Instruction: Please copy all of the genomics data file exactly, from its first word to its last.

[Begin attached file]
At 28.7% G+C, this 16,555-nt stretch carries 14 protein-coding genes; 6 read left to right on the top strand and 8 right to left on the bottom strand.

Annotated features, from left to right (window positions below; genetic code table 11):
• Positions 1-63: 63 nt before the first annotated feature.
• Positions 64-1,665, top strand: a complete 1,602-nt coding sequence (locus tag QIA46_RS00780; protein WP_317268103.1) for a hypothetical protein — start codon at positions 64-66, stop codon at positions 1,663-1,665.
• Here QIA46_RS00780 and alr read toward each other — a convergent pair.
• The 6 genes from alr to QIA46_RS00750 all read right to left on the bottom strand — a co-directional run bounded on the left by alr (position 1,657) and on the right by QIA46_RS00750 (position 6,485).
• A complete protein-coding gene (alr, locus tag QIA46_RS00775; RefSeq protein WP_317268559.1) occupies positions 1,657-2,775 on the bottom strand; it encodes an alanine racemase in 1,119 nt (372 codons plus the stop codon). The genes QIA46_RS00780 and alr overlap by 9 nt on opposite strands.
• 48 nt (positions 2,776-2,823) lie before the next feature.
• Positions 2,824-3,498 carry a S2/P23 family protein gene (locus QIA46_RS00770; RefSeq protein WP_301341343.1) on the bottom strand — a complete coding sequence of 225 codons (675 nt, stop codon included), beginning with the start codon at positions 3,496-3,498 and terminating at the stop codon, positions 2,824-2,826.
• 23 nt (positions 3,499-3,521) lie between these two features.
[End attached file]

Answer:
At 28.7% G+C, this 16,555-nt stretch carries 14 protein-coding genes; 6 read left to right on the top strand and 8 right to left on the bottom strand.

Annotated features, from left to right (window positions below; genetic code table 11):
• Positions 1-63: 63 nt before the first annotated feature.
• Positions 64-1,665, top strand: a complete 1,602-nt coding sequence (locus tag QIA46_RS00780; protein WP_317268103.1) for a hypothetical protein — start codon at positions 64-66, stop codon at positions 1,663-1,665.
• Here QIA46_RS00780 and alr read toward each other — a convergent pair.
• The 6 genes from alr to QIA46_RS00750 all read right to left on the bottom strand — a co-directional run bounded on the left by alr (position 1,657) and on the right by QIA46_RS00750 (position 6,485).
• A complete protein-coding gene (alr, locus tag QIA46_RS00775; RefSeq protein WP_317268559.1) occupies positions 1,657-2,775 on the bottom strand; it encodes an alanine racemase in 1,119 nt (372 codons plus the stop codon). The genes QIA46_RS00780 and alr overlap by 9 nt on opposite strands.
• 48 nt (positions 2,776-2,823) lie before the next feature.
• Positions 2,824-3,498 carry a S2/P23 family protein gene (locus QIA46_RS00770; RefSeq protein WP_301341343.1) on the bottom strand — a complete coding sequence of 225 codons (675 nt, stop codon included), beginning with the start codon at positions 3,496-3,498 and terminating at the stop codon, positions 2,824-2,826.
• 23 nt (positions 3,499-3,521) lie between these two features.